Home arrow JavaScript arrow Page 5 - Stringing Things Along

Building Character - JavaScript

Think JavaScript's only good for image swaps and tickertapes?Think again - the language comes with a powerful String() objectdesigned to help you quickly and efficiently perform string manipulationtasks in the client. This article explains how, with illustrations andcode samples.

TABLE OF CONTENTS:
  1. Stringing Things Along
  2. Elementary School
  3. When Size Does Matter
  4. Slice And Dice
  5. Building Character
  6. Search And Destroy
  7. Bigger, Bolder, Better
By: Harish Kamath, (c) Melonfire
Rating: starstarstarstarstar / 10
January 22, 2003

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TOOLS YOU CAN USE

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You can use the indexOf() method to locate the first occurrence of a particular set of characters in a string
<script language="Javascript">
// set string
var str = "It's a bird! It's a plane! It's Superman!";
// returns 5
alert(str.indexOf("a"));
</script>
and the lastIndexOf() method to locate its last occurrence.
<script language="Javascript">
// set string
var str = "It's a bird! It's a plane! It's Superman!";
// returns 38
alert(str.lastIndexOf("a"));
</script>
Both these functions return the position of the substring in the original string, or -1 if no match is found.

Of course, the indexOf() method only returns the first match - but what if you need to find the second or third match? Simply add an argument to the method call, indicating where in the string the indexOf() method should begin searching:
<script language="JavaScript">
// set string
var str = "It's a bird! It's a plane! It's Superman!";
// returns 18
alert(str.indexOf("a", 10));
</script>
You can use the charAt() method to obtain the character at a particular index position within the string.
<script language="JavaScript">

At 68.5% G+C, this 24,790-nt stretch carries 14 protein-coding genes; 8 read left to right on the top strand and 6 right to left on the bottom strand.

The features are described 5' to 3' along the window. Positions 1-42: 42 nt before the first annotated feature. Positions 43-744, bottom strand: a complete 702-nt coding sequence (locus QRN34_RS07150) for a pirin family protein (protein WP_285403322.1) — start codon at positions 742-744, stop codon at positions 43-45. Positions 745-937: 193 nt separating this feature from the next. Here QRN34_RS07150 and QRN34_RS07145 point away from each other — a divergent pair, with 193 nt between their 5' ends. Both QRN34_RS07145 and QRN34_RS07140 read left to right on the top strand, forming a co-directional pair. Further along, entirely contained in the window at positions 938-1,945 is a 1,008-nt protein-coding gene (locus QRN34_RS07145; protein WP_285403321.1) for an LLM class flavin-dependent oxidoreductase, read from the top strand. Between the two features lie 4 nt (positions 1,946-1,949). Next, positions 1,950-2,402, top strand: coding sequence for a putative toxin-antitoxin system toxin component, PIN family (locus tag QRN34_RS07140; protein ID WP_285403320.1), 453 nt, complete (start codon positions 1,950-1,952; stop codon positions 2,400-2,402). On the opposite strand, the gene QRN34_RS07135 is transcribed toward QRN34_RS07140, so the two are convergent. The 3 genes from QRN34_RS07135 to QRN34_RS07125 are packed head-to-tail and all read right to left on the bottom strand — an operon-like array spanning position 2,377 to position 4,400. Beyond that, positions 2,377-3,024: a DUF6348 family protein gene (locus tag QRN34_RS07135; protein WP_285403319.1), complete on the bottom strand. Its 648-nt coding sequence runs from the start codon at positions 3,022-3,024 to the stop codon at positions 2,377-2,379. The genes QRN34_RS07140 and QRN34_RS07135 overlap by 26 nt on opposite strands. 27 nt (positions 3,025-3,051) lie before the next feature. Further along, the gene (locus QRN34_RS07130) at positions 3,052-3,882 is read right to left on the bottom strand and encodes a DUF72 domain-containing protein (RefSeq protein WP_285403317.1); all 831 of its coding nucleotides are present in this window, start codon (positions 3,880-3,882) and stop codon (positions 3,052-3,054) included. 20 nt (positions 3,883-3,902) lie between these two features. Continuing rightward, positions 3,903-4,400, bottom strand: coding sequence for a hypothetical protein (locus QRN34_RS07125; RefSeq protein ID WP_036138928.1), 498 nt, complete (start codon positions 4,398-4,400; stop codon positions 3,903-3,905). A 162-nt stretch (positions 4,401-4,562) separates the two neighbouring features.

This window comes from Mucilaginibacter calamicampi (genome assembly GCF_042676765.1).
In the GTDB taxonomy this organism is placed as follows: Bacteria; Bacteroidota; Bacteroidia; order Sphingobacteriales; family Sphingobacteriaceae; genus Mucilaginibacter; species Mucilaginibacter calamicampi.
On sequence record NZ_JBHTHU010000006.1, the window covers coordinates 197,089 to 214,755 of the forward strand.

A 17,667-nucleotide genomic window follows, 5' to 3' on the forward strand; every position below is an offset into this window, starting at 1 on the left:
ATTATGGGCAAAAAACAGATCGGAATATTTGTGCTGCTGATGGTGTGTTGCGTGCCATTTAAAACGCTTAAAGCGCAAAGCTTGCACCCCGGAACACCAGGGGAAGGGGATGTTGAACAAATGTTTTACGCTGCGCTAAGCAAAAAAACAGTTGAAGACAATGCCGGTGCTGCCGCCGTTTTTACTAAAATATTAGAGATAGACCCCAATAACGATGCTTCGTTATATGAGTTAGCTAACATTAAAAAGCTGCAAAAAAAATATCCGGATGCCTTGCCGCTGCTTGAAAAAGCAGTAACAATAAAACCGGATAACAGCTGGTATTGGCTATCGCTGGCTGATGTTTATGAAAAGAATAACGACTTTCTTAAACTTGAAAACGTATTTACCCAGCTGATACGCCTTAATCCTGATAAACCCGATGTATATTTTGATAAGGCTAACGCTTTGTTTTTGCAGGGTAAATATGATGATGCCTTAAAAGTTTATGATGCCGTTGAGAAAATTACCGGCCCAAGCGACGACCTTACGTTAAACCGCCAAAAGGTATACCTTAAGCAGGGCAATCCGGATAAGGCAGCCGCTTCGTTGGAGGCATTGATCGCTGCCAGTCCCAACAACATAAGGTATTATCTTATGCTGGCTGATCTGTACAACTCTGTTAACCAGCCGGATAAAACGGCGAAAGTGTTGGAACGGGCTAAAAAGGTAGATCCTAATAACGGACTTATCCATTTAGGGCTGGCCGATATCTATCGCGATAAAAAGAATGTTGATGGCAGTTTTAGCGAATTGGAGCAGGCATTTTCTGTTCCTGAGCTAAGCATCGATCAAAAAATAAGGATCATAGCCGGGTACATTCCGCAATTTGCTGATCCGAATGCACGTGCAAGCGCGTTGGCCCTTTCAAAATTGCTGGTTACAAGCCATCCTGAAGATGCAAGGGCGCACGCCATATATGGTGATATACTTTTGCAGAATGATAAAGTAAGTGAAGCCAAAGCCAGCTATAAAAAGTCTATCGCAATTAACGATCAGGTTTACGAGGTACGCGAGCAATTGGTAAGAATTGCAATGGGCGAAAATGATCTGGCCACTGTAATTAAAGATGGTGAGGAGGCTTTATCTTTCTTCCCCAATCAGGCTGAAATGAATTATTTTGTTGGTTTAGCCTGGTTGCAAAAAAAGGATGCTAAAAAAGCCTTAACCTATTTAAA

// set string
var str = "Batman and Robin";
// returns "t"
alert(str.charAt(2)); 
</script>
A common application of the charAt() method is to iterate through a string, checking each character for validity against a pre-defined list. Consider the following example, which demonstrates how this works in the context of a password validator:
<html>
<head>
<script language="JavaScript">
// verify password string against allowed list of characters function
checkPassword() {
// error flag
var error = 0;
// list of valid characters
var validChars = "abcdefghijklmnopqrstuvwxyz1234567890";
// get value from form
var password = document.forms[0].password.value;
// iterate through string and check against allowed character
list
for (x=0; x<password.length; x++)
{
c = password.charAt(x);
if (validChars.indexOf(c) == -1)
{
error = 1;
break;
}
}
// display appropriate message
if (error == 1)
{
alert ("Error!");
return false;
}
else
{
alert ("All OK!");
return true;
}
}
</script>
</head>
<body>
<form>
Enter password: <input name="password" type="text">
<br>
<input type="submit" value="Check!" onClick="checkPassword()"> </form>
</body>
</html>


 
 
>>> More JavaScript Articles          >>> More By Harish Kamath, (c) Melonfire
 

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